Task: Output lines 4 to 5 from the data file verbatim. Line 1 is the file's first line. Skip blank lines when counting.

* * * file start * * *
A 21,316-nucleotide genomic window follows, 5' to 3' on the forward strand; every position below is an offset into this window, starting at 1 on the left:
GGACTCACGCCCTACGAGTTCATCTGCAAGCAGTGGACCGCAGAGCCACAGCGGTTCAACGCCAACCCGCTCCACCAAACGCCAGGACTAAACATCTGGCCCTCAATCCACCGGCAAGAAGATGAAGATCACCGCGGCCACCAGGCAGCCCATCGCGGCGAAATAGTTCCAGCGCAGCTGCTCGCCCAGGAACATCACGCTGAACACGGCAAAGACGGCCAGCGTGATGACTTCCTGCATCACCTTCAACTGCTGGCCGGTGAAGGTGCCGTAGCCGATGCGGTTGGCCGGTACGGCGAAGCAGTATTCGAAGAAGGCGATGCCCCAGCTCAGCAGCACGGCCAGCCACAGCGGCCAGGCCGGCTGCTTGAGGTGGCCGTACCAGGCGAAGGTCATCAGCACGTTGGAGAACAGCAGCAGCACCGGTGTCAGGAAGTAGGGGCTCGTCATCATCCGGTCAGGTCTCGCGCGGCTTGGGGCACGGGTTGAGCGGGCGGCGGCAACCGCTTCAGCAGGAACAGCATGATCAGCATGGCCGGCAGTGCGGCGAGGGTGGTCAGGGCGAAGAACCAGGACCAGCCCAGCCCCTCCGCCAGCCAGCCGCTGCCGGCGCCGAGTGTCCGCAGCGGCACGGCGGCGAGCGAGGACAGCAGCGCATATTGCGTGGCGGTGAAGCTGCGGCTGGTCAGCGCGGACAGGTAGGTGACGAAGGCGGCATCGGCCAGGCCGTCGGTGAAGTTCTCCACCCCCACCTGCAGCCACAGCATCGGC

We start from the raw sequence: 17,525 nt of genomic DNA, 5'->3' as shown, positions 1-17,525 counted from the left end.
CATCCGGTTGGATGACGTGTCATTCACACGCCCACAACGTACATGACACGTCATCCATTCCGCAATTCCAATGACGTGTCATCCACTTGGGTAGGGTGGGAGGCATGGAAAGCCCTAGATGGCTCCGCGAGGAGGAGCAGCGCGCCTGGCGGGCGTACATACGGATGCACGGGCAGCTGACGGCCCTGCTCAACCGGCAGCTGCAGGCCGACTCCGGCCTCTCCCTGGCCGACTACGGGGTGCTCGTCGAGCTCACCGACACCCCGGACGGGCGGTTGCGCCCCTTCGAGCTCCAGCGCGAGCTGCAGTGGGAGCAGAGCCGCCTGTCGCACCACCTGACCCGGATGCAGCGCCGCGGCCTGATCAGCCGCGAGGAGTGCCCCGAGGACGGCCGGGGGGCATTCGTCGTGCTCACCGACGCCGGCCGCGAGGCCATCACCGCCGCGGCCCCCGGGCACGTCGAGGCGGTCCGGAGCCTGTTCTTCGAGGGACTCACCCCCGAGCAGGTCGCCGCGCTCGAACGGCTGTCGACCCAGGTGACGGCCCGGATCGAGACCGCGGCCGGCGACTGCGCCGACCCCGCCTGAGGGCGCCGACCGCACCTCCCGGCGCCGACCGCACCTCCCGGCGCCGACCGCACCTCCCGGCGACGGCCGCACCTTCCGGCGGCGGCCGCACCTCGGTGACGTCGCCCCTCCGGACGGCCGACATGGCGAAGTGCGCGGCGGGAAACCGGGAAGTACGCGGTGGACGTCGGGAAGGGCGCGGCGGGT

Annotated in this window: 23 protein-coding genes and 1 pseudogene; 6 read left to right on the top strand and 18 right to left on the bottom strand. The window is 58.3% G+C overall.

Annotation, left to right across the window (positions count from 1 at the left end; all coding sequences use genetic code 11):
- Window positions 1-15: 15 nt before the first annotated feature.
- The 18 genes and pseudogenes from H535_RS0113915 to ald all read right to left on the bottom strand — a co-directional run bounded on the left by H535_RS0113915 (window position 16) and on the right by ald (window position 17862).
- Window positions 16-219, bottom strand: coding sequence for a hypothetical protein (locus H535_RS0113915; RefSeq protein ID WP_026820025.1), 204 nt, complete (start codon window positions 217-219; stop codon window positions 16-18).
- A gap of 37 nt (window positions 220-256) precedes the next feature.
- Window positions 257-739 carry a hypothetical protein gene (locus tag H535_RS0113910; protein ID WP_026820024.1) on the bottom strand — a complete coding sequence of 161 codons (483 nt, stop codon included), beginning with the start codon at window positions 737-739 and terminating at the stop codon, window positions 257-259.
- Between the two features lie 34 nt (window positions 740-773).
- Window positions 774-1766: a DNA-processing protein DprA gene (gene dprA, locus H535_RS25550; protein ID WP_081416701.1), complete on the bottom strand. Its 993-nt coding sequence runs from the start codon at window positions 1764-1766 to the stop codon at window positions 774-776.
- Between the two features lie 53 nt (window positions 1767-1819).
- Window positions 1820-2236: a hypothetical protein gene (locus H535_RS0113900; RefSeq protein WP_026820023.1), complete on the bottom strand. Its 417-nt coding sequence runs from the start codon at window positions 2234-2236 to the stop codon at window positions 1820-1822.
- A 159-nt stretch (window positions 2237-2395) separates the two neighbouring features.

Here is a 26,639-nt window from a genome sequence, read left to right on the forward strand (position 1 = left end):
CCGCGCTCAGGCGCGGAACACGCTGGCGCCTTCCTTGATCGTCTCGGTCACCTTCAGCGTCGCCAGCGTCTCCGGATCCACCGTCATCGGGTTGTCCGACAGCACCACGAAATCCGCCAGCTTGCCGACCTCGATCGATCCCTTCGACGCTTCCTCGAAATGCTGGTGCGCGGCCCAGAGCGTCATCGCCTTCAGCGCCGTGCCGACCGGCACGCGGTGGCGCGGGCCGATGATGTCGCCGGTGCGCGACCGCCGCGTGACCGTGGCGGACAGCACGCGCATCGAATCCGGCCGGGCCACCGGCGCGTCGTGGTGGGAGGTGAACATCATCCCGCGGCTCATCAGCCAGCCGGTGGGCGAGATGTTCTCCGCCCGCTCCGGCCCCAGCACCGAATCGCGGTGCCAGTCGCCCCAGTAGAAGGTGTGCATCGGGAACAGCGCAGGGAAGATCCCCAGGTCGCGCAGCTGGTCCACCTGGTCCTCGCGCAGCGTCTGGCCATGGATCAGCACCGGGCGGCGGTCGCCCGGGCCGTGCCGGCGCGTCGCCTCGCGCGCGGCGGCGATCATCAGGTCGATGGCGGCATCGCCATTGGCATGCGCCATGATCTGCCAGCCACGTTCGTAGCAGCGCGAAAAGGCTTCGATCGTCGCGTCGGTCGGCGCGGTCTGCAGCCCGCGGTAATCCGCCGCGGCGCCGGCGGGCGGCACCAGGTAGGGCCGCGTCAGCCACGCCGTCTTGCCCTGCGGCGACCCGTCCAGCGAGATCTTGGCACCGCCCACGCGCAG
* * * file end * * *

CATCCGGTTGGATGACGTGTCATTCACACGCCCACAACGTACATGACACGTCATCCATTCCGCAATTCCAATGACGTGTCATCCACTTGGGTAGGGTGGGAGGCATGGAAAGCCCTAGATGGCTCCGCGAGGAGGAGCAGCGCGCCTGGCGGGCGTACATACGGATGCACGGGCAGCTGACGGCCCTGCTCAACCGGCAGCTGCAGGCCGACTCCGGCCTCTCCCTGGCCGACTACGGGGTGCTCGTCGAGCTCACCGACACCCCGGACGGGCGGTTGCGCCCCTTCGAGCTCCAGCGCGAGCTGCAGTGGGAGCAGAGCCGCCTGTCGCACCACCTGACCCGGATGCAGCGCCGCGGCCTGATCAGCCGCGAGGAGTGCCCCGAGGACGGCCGGGGGGCATTCGTCGTGCTCACCGACGCCGGCCGCGAGGCCATCACCGCCGCGGCCCCCGGGCACGTCGAGGCGGTCCGGAGCCTGTTCTTCGAGGGACTCACCCCCGAGCAGGTCGCCGCGCTCGAACGGCTGTCGACCCAGGTGACGGCCCGGATCGAGACCGCGGCCGGCGACTGCGCCGACCCCGCCTGAGGGCGCCGACCGCACCTCCCGGCGCCGACCGCACCTCCCGGCGCCGACCGCACCTCCCGGCGACGGCCGCACCTTCCGGCGGCGGCCGCACCTCGGTGACGTCGCCCCTCCGGACGGCCGACATGGCGAAGTGCGCGGCGGGAAACCGGGAAGTACGCGGTGGACGTCGGGAAGGGCGCGGCGGGT

Annotated in this window: 23 protein-coding genes and 1 pseudogene; 6 read left to right on the top strand and 18 right to left on the bottom strand. The window is 58.3% G+C overall.